The New York Jets are not a good football team, but the media still eats them up because, sex excluded, nothing sells quite like controversy, and the majority of us in the TV-viewing audience are the media world's version of rubberneckers. We can't take our eyes off of a classic train wreck.
Do you know when your sport is having problems gaining traction in America? When a comedian running an account based on Fox's NFL robot Cleatus is taking shots at your league, it might be time to look at a new strategy when it comes to what exactly you're doing.
Update : The #NHL cancels games thru New Years. Update: No one cares, STILL!
For as harsh as this seems on the surface, it's actually pretty true. Even the most hardcore, die-hard NHL fans are sick and tired of the talks between the league and the players union, and no one is even batting an eye at games getting canceled seemingly after every meeting between the two entities. In a way, the NHL has brought this situation where a make believe robot for the NFL on Fox is making jokes at their expense.
Does anyone remember when Fox *did* care about the NHL, though? Fox had the NHL rights for five seasons from 1994 to 1999, and their coverage of the league was largely forgettable... aside from the glowing puck of course.
Yesterday, ESPN President John Skipper was named Sports Business Journal's most influential executive in sports. While that's an impressive footnote to his resume, Skipper has done something infinitely more important and influential. He's done something previously thought impossible except for an act of God or the coming of the endtimes... or both.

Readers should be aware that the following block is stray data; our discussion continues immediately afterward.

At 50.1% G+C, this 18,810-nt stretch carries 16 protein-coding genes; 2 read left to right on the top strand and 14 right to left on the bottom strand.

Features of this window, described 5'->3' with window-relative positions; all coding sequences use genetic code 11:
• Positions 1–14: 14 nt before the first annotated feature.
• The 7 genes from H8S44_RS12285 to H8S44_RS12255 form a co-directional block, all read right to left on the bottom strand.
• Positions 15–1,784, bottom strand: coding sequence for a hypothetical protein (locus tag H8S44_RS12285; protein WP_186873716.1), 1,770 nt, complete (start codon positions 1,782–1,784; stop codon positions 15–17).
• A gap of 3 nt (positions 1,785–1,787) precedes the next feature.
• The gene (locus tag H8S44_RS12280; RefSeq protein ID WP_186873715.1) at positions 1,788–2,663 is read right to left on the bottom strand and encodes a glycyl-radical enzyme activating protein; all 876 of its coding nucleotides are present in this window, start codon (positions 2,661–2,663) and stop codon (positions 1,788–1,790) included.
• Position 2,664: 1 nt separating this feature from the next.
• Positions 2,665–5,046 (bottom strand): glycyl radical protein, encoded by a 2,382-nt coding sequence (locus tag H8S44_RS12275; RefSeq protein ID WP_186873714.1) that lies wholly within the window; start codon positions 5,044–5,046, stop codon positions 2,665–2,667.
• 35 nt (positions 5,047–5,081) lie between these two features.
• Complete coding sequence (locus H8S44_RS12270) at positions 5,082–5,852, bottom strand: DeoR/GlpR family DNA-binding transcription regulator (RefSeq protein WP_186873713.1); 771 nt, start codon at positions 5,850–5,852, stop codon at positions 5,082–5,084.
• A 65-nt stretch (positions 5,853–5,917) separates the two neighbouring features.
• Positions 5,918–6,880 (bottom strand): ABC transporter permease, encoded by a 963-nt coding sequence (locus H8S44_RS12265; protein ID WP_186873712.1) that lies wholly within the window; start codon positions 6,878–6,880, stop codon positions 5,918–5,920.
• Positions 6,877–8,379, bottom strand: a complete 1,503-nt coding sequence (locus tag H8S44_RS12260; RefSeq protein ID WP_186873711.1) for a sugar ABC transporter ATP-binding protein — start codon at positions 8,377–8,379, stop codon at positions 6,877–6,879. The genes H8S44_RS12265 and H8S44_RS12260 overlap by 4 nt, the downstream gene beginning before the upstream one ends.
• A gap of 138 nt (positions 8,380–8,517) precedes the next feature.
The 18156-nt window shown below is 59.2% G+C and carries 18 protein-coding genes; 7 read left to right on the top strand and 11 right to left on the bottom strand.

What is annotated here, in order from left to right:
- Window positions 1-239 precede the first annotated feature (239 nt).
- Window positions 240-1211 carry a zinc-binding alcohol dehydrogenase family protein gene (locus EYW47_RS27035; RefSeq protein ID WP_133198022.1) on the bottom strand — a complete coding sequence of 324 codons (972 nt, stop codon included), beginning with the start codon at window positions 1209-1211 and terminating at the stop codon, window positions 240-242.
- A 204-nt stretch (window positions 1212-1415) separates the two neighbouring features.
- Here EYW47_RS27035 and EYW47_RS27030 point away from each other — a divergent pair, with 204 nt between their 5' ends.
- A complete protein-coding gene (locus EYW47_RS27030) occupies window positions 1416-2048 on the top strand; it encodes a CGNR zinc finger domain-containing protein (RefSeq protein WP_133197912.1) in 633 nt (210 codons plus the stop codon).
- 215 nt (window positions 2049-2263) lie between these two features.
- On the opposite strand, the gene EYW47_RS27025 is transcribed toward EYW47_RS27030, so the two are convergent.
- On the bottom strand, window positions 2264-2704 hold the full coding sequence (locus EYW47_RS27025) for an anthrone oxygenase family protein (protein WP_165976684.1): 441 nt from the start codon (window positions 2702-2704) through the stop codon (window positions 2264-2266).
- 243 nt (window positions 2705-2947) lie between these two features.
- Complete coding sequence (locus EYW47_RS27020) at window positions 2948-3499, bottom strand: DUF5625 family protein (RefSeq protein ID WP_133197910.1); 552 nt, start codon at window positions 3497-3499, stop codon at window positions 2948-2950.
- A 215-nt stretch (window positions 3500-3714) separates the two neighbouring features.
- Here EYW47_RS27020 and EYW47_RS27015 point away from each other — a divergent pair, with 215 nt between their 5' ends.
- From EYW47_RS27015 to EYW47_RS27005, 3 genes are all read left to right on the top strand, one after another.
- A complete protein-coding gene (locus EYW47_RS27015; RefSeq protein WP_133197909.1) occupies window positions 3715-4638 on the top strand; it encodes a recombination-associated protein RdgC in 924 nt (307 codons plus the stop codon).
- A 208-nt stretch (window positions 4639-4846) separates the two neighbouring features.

John Skipper has ended TebowMania.
In an accompanying interview in SBJ with John Ourand, Skipper admits ESPN went too far in covering Tim Tebow's travails with the New York Jets. In fact, the ESPN president personally told ESPN producers to dial back their 24/7 Tim Tebow obsession...
ESPN NFL analyst Steve Young was in the middle of making a solid point about the unpredictability of the regular season and the playoffs during the Monday Night Football postgame show within SportsCenter. He was talking about the context of the Patriots blowout of the Texans and what may happen if the teams had a rematch in the postseason. Then he blurted out this...
"But this is the NBA, where the regular season is kind of all over the place..."
I can remember analysts flubbing players, cities, teams, and pretty much everything under the sun. But the actual league itself? This is new territory even for AA. The priceless look on Suzy Kolber's face says it all.
I'm just glad I could get this video out before Rick Reilly got it first on Twitter.
Update: Several people also alerted us to Steve Young making a comment about the Texans thinking "they have the biggest dick in the league." You can catch that video here. I'm almost sure that's what Young says. "Biggest stick" doesn't really make too much sense. Oh well, so many of these clips have an element of ambiguity to them, you can never be positive what someone says on television anymore. Right, Stephen A?